The method requires a rescuer or bystander to place his or her fist on the femoral artery, between the hip of the wounded leg and the genitals, and apply pressure using their full body weight to stop blood flow to the leg wound. It is a practice commonly used in some hospital emergency rooms for treating severe leg injuries.

The technique was developed by Dr. Nicholas Taylor, associate dean of the Australian National University Medical School and an avid surfer, and described in a paper published Friday in the Journal of Emergency Medicine Australasia.

Taylor says research has shown that compressing the femoral artery is more effective than applying pressure to a leg wound or using a makeshift tourniquet.

“You don’t need to be necessarily anywhere near the wound to make it work, and in some ways, it is less of a squeamish problem than trying to put pressure on a bleeding limb,” he said. “The trouble with a shark bite, they don’t just cause a clean cut, they cause lots of damage and trauma. They often break bones and rip muscle to pieces, and so trying to push on something to stop it bleeding is almost impossible. But pushing on the groin where there is no blood is actually an easy thing to do.”

Taylor says surfers are at a higher risk of a shark attack, and leg wounds are the most common injury. He says he would like his method to be promoted on first-aid posters at beaches around the world.

“On the International Shark Attack File, most of the shark attacks happen in the USA, followed by Australia, then South Africa and then Europe, and there’s a few islands like Reunion, which tends to get a, you know, disproportionate number of shark attacks,” he said. “Australia was unlucky to lead the world in fatalities in the last couple of years. You know, anywhere where there’s sharks, people are at potential risk, and I think this technique, if it’s well-known, could potentially be a lifesaver.”

The Australian research asserts that shark attacks “are increasing in frequency in Australasia and worldwide.”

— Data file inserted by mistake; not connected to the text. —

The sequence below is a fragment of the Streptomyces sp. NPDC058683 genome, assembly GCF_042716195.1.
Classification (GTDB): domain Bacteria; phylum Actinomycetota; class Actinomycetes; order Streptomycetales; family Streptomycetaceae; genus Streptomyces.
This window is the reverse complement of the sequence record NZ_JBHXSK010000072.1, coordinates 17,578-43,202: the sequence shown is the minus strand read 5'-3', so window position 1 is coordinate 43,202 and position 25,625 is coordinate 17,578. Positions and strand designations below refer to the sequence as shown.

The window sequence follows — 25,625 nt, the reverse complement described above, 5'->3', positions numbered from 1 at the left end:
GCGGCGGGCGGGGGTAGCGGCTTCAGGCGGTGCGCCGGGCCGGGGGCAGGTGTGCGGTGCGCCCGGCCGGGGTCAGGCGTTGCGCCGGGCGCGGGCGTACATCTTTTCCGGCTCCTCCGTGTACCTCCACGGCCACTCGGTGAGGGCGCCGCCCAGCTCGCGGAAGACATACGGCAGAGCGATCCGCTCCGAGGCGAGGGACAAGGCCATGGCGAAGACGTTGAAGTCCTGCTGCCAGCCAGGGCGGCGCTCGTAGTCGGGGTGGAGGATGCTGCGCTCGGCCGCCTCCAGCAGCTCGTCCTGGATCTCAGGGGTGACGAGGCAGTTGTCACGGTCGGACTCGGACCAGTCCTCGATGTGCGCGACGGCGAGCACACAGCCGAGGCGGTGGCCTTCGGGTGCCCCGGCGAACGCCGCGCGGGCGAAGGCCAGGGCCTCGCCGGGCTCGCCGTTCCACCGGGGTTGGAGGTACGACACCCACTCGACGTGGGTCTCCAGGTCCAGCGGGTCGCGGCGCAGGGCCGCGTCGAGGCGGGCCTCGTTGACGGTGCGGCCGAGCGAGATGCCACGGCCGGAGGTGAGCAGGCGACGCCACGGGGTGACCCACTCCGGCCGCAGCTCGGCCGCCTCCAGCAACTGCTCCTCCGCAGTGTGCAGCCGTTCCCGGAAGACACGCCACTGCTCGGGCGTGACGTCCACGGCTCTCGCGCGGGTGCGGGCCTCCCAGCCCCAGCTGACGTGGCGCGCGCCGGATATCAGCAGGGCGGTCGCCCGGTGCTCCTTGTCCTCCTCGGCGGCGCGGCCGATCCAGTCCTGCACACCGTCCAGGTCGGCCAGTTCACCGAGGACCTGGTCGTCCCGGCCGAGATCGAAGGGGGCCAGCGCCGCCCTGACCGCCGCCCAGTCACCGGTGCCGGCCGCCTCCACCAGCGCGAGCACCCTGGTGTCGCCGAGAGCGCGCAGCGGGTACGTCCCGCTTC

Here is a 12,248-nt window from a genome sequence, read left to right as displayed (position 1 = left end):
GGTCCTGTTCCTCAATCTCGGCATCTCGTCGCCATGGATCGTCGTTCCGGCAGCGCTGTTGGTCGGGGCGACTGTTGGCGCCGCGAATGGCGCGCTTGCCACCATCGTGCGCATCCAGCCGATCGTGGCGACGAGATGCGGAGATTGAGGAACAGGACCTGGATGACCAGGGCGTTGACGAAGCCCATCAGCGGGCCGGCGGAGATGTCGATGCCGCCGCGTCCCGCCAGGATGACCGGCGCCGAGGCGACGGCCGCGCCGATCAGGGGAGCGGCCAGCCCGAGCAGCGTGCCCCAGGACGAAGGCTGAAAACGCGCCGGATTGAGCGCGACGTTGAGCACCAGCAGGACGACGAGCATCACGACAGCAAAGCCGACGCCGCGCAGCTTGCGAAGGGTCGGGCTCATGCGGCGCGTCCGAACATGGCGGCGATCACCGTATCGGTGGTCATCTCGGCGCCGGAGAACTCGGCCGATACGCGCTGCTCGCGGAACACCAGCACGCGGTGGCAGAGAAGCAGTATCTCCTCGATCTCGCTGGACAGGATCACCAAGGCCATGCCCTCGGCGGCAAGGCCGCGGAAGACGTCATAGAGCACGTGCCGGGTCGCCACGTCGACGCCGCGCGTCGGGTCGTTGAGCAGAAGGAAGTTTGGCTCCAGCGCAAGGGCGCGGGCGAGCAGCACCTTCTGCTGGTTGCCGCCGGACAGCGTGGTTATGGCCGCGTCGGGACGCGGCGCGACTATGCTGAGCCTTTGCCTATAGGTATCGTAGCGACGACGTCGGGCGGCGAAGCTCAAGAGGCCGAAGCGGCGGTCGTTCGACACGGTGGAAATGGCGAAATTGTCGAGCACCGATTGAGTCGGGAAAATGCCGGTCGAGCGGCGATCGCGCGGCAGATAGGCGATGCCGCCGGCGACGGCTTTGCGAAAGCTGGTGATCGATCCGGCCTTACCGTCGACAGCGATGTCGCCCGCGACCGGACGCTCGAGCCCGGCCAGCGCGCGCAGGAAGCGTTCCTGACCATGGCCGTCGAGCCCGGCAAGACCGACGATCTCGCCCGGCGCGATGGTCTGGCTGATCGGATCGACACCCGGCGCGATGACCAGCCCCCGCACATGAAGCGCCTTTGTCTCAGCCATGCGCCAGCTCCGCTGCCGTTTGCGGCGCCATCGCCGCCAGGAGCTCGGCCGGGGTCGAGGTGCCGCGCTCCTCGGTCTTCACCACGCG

The year 2020 was the worst for fatal shark attacks since 2013. The U.S.-based International Shark Attack File recorded 10 deaths last year. Six were in Australian waters.



Science & Health

CIA Removes Vienna Station Chief Over Handling of Havana Syndrome Cases, Report Says

The CIA removed its Vienna, Austria, station chief recently amid criticism the person did not take seriously a surge in mysterious “Havana syndrome” cases, The Washington Post reported Thursday.

Dozens of cases affecting embassy staff and Central Intelligence Agency officers and family members have been reported in Vienna recently, but the unnamed station chief expressed skepticism and showed insensitivity, the Post said, citing intelligence sources.

A CIA spokesperson declined to confirm or deny the report, but said the agency takes seriously scores of possible incidents of the mysterious ailment in U.S. diplomatic missions around the world.

The cause and source remain enigmatic, CIA Deputy Director David Cohen said last week.

“Have we gotten closer? I think the answer is yes — but not close enough to make the analytic judgment that people are waiting for,” he said.

The U.S. government, including the CIA and Pentagon, has ramped up staff to investigate and provide treatment for the cases.

Dubbed “Havana syndrome” because reports of the condition first showed up in the Cuban capital, the ailment is marked by bloody noses, headaches, vision problems and other symptoms that resemble concussions.

Some people experiencing it have reported hearing focused, high-pitched or sharp sounds that left them nauseated.

The incidents are little understood and have sparked theories that they were caused by a weapon that used focused microwaves, ultrasound, poison or are even a reaction to crickets.